Thomas Edison

 

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Feb 11, 1847 – Oct 18, 1931

Newsboy, Entrepreneur, Tramp Telegrapher, Inventor, Businessman

American

“Opportunity is missed by most people because it is dressed in overalls and looks like work. “

Edison’s autographic printer, which was patented in 1876 and intended as an engraving device, has since been modified slightly and is now used as a tattoo machine.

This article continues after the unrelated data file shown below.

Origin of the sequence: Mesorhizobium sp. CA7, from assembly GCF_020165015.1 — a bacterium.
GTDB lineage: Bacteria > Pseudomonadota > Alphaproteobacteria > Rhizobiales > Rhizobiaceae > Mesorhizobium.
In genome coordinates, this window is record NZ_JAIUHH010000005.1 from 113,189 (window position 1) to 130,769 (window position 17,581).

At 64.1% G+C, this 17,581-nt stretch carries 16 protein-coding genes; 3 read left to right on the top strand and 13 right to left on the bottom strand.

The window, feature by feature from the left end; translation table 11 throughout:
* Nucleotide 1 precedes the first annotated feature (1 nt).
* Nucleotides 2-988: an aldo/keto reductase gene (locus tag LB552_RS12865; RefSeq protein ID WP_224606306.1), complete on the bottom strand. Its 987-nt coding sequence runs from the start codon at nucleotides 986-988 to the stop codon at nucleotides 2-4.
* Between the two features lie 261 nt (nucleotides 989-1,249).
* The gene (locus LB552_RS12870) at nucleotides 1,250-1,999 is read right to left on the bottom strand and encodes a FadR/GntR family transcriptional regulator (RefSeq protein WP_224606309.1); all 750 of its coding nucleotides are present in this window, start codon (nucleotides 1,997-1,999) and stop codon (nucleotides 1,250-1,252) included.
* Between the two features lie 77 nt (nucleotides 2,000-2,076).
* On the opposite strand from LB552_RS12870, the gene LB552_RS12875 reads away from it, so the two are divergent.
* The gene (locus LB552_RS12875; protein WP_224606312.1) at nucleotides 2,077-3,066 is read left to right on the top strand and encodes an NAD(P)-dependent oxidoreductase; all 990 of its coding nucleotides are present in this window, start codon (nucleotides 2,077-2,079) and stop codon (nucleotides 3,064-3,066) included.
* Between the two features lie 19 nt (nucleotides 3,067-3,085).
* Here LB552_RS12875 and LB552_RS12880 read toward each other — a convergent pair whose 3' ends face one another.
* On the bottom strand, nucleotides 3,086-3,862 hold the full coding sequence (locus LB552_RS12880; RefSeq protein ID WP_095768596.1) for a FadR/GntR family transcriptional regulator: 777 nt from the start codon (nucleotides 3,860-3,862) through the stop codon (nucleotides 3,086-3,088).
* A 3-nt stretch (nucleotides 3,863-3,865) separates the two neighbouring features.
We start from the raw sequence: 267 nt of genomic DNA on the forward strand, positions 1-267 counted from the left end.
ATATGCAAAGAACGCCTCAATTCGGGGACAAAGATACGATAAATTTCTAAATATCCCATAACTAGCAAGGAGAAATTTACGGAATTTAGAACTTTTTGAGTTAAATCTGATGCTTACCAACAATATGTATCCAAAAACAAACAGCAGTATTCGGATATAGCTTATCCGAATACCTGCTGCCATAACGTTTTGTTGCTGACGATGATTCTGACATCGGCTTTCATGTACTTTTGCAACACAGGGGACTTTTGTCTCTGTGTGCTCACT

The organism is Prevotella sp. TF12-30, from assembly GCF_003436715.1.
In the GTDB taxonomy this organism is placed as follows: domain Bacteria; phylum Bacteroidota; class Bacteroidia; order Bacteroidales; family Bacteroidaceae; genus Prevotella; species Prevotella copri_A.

Thomas Edison did not learn to talk until he was almost four. When he finally began to speak, he asked lots and lots of questions about how things worked. Bothered by Thomas’ persistent questions and cruelly noting his broad forehead, Thomas’ teacher claimed Thomas was retarded. So, after only three months at the machine, his mother withdrew him and began to teach him at home. When he was seven, he lost most of his hearing. Ultimately, he became completely deaf in his left ear and 80% deaf in his right ear. At one point in his life, he had the opportunity to undergo an operation which may have restored his hearing, but he opted not to have it done, for he was afraid the noisy world would interfere with his intense concentration. At 11, his parents tried to appease his passionate appetite for knowledge by teaching him how to use the resources at the local library. This led him to prefer learning through self-instruction. His independent style of acquiring knowledge led him to questioning the prevailing theories of the day. He used his mind, memory and dexterity to perform experiments to come up with his own theories. Edison became a central figure in the development of electricity. He was always coming up with ways of improving old ideas or inventions. He was tireless when working on something. Once he worked on a problem for three straight days with no sleep. He filled 34,000 notebooks with sketches and ideas. Edison accumulated over 1,000 patents in his lifetime.